Works for Me

The venerable (by new-music standards) American Festival of Microtonal Music is this week and next, three concerts at the Bowery Poetry Club in New York City. The concerts are Sunday, April 29; Wednesday, May 2; and the following Tuesday, May 8, all at (the-ungodly-hour-for-those-of-us-coming-in-from-out-of-town) 10 PM. I’m performing May 2. We’ll be playing my quintet The Day Revisited, for flute, clarinet, two keyboard samplers, and fretless bass, all in a 29-pitch unequal scale. Pieces by Elodie Lauten, Joseph Perhson, and Johnny Reinhard are on the program as well. The Bowery Poetry Club is at 308 Bowery at Bleecker St. Read more about it all here.

Of course, this means I drive down to NYC with a car full of equipment – two MIDI keyboards, three amps, two keyboard stands, three music stands, a fretless bass, my computer, and all associated cables and sheet music which I hope I can remember – for rehearsals and performance, and since it’s New York I can’t park outside the rehearsal space but have to go down the street and park in a garage and carry everything all at once up several flights of stairs and then carry it all back down again once rehearsal’s over. Many, many of you know what I’m talking about. I’m getting too old to make music this way. I went to study with Ben Johnston in 1983 saying, “I love his music, but I’m not getting into this microtonality stuff, because it’s too much work for nothing!” And I was half right: it’s too much work. (Frank Oteri has an article over at New Music Box called “Complaining Doesn’t Work,” and I wanted to test out his intriguing theory. I dunno if he’s right, though, I already feel better.)


  1. says

    It can certainly be a major pain in the rear.
    Even under ideal circumstances, having the freedom to work with any pitch one desires adds a considerable level of complexity to the compositional task, and to that of the performers. Will all the extra work and frustration matter or even be noticed by the audience? Probably not as much as other elements of the composer and performers’ talents. So we have to ask at some point is it really worth all the trouble? Sometimes it can be.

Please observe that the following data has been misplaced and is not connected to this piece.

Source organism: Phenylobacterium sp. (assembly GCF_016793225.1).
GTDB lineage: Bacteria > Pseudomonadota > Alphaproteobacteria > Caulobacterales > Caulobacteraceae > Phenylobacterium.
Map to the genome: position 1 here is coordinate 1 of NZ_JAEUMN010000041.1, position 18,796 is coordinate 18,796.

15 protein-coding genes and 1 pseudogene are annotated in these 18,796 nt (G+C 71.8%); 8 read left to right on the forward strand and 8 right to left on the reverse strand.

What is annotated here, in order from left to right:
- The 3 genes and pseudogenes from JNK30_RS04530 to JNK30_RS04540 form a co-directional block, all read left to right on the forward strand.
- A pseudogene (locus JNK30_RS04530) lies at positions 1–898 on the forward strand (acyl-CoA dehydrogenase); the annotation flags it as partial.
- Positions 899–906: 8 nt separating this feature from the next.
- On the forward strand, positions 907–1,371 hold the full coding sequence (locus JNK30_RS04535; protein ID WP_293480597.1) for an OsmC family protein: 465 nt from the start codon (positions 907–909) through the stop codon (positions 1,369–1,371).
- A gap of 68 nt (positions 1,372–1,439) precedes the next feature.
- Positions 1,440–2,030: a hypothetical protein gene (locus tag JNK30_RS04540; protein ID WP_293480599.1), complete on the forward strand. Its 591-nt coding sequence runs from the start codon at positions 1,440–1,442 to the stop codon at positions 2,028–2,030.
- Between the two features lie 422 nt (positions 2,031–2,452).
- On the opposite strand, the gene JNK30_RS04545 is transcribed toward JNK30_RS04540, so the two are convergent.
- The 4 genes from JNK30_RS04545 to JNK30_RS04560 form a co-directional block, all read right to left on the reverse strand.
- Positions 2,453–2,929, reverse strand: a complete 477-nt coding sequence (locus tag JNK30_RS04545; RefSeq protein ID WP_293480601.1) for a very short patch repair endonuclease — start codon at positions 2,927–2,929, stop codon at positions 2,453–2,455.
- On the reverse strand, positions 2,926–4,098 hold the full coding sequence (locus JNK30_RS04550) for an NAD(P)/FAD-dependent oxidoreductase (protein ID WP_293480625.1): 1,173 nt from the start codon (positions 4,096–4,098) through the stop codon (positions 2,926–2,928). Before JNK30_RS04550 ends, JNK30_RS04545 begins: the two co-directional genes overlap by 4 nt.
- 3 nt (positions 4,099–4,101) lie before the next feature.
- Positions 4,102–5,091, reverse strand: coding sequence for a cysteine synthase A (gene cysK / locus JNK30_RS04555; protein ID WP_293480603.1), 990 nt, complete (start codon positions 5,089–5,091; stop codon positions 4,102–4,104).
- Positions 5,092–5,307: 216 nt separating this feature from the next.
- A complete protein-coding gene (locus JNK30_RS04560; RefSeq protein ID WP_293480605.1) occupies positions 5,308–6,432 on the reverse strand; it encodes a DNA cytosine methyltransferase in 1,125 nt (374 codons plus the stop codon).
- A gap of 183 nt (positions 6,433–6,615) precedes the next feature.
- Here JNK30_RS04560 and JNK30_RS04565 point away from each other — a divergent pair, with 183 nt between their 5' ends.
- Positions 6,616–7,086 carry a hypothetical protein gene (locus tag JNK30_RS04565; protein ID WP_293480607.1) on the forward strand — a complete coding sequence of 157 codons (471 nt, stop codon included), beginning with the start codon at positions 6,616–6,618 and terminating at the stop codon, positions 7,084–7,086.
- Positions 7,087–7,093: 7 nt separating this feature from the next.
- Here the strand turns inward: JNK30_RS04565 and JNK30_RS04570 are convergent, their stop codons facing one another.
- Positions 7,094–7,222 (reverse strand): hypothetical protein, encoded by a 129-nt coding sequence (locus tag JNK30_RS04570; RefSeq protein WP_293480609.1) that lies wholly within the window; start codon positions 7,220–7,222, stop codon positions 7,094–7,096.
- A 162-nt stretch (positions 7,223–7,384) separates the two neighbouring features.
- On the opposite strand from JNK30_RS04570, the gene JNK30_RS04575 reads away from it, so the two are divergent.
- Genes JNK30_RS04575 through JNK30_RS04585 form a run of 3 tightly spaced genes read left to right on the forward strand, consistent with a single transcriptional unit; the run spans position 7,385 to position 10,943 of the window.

There’s no doubt that 12 near equal steps (whether meantone, well or equally tempered) is a useful paradigm that greatly reduces the complexity composers, performers, and instrument builders have to deal with. This system was a big factor in freeing up creative and mental energy to create the masterpieces of the common practice era.
    Some participants in the tuning world pile up complexity on top of what is already intrinsically there with impenetrable terminology, undemonstrated pie in the sky theories, and other things that aren’t music. Much of what is in the realm of precompositional activities is probably counterproductive compared to diving in, getting dirty, and working with what is possible.
    KG replies: At the risk of sounding like a commercial, let me note that the writer is the creator of Li’l Miss’ Scale Oven software, which has saved me more hours of tedious work than anything else in my life as a microtonalist. With it I’ve generated and worked with six different full-keyboard scales this week; before it, I would have been lucky to turn out two or three. And I no longer have to spend hours of calculation to get a scale exactly right the first time, because now it’s so easy to alter a scale and try again, just a matter of seconds as opposed to an hour or so. Doesn’t help with those four flights of stairs I had to carry all that equipment up yesterday – but it gives me more time to sit around and fume about it.

  2. says

    Hey Kyle,
    I’m excited to hear The Day Revisted live. I’ve listened to that recording dozens of times. Such a cool feel to the piece.

  3. says

    This last week I had three people ask me if I still wrote microtonal music. One was Ellen Fullman, whose music is just by its nature, as we are attending a seminar series together in the “business of art.” Not sure how treating your losing-money-hand-over-fist-music-life is supposed to do better by being friends with your banker and making sure your balance sheet balances but whatever. As it turns out I haven’t written microtonal music for a long time for the reason that I just got too old to be a trailblazer and I really wanted to work with lots of regular old musicians and it was too hard carrying around synthesizers and amps and trying to wheedle more rehearsals and the blank stares of the players and the sound system and technical problems and in the end one tended to not get the goshdarned music just played well, so it would come across as some ghettoized punky kind of thing. Yes, someone with more time on their hands could get this all to work, but I’ve always had to steal ten minutes from here and there to compose and that’s just the way my life is.
    But I wish I were there to attend the festival and hear your piece. I went to one back in the late 80s and it’s still a memory dear to my heart.